New Hampshire, United States [Photovoltaics World magazine] Inventories are spiking in the solar supply chain due to oversupply coupled with lackluster demand, and the glut will cause price erosion from raw materials to cells, according to a report from iSuppli.
“The worldwide solar industry for the first quarter added the equivalent of one-and-a-half months of excess inventory in just one year,” noted Henning Wicht, iSuppli’s principal analyst for PV research.
Average days of inventory for solar module/cell makers and polysilicon/wafer suppliers spiked 64.3% in 1Q09 to 121.9 days. Heading the other direction, spot prices for polysilicon, which were $180/kg at the beginning of 2009, are seen plunging -72% to $50 by year’s end.
Average days of inventory in the PV industry. (Source: iSuppli)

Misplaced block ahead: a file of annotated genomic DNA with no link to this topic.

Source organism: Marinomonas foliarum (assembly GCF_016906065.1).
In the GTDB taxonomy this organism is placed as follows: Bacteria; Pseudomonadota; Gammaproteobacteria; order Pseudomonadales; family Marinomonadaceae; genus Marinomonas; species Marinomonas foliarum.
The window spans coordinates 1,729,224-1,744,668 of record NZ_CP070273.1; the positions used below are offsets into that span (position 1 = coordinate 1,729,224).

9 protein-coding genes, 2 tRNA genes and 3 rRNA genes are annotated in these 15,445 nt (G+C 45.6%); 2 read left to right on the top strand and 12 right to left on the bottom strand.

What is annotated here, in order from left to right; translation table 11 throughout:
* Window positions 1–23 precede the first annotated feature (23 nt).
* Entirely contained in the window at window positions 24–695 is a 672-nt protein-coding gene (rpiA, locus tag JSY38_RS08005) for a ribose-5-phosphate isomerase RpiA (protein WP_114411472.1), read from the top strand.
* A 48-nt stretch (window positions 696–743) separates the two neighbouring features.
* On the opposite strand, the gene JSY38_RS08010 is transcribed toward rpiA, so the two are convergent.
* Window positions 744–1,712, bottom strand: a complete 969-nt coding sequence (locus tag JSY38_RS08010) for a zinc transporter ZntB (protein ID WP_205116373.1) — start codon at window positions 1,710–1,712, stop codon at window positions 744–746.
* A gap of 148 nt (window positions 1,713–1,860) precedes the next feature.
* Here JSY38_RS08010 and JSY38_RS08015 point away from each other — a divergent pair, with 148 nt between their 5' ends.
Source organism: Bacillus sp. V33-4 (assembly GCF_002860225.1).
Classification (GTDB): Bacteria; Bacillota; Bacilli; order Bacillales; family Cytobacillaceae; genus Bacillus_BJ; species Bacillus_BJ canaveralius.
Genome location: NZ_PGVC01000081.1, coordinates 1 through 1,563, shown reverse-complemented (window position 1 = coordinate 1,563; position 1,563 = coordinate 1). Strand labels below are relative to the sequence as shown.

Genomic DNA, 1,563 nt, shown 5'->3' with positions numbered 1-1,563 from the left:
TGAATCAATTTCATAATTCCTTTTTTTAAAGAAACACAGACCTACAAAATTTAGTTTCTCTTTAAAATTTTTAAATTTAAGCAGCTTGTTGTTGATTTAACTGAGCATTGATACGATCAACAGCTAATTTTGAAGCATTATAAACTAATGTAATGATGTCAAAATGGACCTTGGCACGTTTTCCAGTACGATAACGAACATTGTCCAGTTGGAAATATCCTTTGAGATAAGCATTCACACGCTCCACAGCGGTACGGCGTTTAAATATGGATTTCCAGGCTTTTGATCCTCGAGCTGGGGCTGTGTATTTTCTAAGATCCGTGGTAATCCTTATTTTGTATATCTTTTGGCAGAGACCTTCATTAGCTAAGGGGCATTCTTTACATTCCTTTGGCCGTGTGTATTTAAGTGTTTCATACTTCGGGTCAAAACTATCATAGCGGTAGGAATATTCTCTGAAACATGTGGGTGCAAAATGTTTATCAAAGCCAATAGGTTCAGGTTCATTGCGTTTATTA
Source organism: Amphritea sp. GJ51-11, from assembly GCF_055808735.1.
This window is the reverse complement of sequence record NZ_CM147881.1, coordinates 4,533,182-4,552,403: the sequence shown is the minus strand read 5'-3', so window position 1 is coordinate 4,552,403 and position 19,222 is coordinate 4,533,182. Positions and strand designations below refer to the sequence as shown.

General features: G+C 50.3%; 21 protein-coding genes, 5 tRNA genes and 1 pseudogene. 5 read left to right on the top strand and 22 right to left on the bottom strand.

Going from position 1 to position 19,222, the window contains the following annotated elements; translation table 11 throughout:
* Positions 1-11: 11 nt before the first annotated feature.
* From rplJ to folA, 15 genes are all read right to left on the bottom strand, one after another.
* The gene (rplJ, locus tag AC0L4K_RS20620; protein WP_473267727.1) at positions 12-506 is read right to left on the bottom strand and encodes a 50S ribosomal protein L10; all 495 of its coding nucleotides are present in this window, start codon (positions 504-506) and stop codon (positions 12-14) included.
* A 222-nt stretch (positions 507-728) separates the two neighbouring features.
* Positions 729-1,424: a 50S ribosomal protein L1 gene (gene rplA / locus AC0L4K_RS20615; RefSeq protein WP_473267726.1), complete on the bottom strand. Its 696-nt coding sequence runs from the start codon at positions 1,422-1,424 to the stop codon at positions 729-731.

On the demand side, long-term contracts mean solar-cell makers still have to take deliveries from their polysilicon suppliers, who themselves have to keep churning out product to cover enormous fixed costs (e.g. facilities). Also being hit hard are integrated companies (e.g., REC, Yingli, and SolarWorld) whose participation in all three supply chain points (poly-Si, wafers, and cells) ties them to their own capacity and exposes them to demand dropoffs at every step—inventory levels for this segment nearly doubled to 161 days in 1Q09, vs. 86 days in 1Q08, iSuppli notes. Cell and module manufacturers are seeing inventories build up even faster (105 days in 1Q09 vs. 47 days in 3Q08).
Poly-Si and wafer suppliers have done better than others in maintaining inventories (up to 98 days in 1Q09 vs. 74 days in 1Q08), but additional capacity about to come online will cause everyone to push excess to the spot market to cover even variable costs — and cause “further price erosion at all nodes of the value chain,” Wicht warns.